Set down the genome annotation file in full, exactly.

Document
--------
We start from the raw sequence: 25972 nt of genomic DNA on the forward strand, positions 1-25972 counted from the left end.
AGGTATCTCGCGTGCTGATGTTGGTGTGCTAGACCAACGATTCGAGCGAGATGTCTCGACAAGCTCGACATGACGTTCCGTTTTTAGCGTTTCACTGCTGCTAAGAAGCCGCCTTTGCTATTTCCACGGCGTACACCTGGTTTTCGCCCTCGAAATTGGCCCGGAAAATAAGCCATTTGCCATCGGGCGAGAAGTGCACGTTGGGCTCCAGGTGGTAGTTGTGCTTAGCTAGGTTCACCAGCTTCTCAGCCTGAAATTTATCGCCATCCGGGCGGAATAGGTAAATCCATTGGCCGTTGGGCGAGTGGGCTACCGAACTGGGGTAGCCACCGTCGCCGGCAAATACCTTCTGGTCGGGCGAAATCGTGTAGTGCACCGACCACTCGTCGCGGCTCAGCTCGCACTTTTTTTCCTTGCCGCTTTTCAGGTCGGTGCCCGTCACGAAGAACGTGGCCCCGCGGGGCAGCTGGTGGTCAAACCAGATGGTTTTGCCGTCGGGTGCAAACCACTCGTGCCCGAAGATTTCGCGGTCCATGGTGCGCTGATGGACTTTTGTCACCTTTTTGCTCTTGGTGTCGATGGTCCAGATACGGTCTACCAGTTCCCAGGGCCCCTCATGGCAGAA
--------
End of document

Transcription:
We start from the raw sequence: 25972 nt of genomic DNA on the forward strand, positions 1-25972 counted from the left end.
AGGTATCTCGCGTGCTGATGTTGGTGTGCTAGACCAACGATTCGAGCGAGATGTCTCGACAAGCTCGACATGACGTTCCGTTTTTAGCGTTTCACTGCTGCTAAGAAGCCGCCTTTGCTATTTCCACGGCGTACACCTGGTTTTCGCCCTCGAAATTGGCCCGGAAAATAAGCCATTTGCCATCGGGCGAGAAGTGCACGTTGGGCTCCAGGTGGTAGTTGTGCTTAGCTAGGTTCACCAGCTTCTCAGCCTGAAATTTATCGCCATCCGGGCGGAATAGGTAAATCCATTGGCCGTTGGGCGAGTGGGCTACCGAACTGGGGTAGCCACCGTCGCCGGCAAATACCTTCTGGTCGGGCGAAATCGTGTAGTGCACCGACCACTCGTCGCGGCTCAGCTCGCACTTTTTTTCCTTGCCGCTTTTCAGGTCGGTGCCCGTCACGAAGAACGTGGCCCCGCGGGGCAGCTGGTGGTCAAACCAGATGGTTTTGCCGTCGGGTGCAAACCACTCGTGCCCGAAGATTTCGCGGTCCATGGTGCGCTGATGGACTTTTGTCACCTTTTTGCTCTTGGTGTCGATGGTCCAGATACGGTCTACCAGTTCCCAGGGCCCCTCATGGCAGAA